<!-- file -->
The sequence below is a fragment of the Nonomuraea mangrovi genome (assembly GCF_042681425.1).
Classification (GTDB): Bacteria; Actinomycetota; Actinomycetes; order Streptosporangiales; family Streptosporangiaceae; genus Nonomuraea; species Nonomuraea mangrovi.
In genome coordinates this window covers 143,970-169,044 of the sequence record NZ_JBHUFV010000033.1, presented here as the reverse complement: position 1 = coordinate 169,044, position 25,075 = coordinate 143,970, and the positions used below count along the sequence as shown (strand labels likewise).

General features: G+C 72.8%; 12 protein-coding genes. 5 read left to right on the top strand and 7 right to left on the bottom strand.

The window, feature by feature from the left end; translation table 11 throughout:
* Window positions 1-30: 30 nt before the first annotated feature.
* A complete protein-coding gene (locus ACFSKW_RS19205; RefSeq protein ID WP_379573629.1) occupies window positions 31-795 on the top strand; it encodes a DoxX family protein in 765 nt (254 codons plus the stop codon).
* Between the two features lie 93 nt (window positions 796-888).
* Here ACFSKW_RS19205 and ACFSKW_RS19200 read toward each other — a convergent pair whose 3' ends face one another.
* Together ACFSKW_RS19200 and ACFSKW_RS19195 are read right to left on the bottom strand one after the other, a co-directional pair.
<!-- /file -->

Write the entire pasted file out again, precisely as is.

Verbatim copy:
The sequence below is a fragment of the Nonomuraea mangrovi genome (assembly GCF_042681425.1).
Classification (GTDB): Bacteria; Actinomycetota; Actinomycetes; order Streptosporangiales; family Streptosporangiaceae; genus Nonomuraea; species Nonomuraea mangrovi.
In genome coordinates this window covers 143,970-169,044 of the sequence record NZ_JBHUFV010000033.1, presented here as the reverse complement: position 1 = coordinate 169,044, position 25,075 = coordinate 143,970, and the positions used below count along the sequence as shown (strand labels likewise).

General features: G+C 72.8%; 12 protein-coding genes. 5 read left to right on the top strand and 7 right to left on the bottom strand.

The window, feature by feature from the left end; translation table 11 throughout:
* Window positions 1-30: 30 nt before the first annotated feature.
* A complete protein-coding gene (locus ACFSKW_RS19205; RefSeq protein ID WP_379573629.1) occupies window positions 31-795 on the top strand; it encodes a DoxX family protein in 765 nt (254 codons plus the stop codon).
* Between the two features lie 93 nt (window positions 796-888).
* Here ACFSKW_RS19205 and ACFSKW_RS19200 read toward each other — a convergent pair whose 3' ends face one another.
* Together ACFSKW_RS19200 and ACFSKW_RS19195 are read right to left on the bottom strand one after the other, a co-directional pair.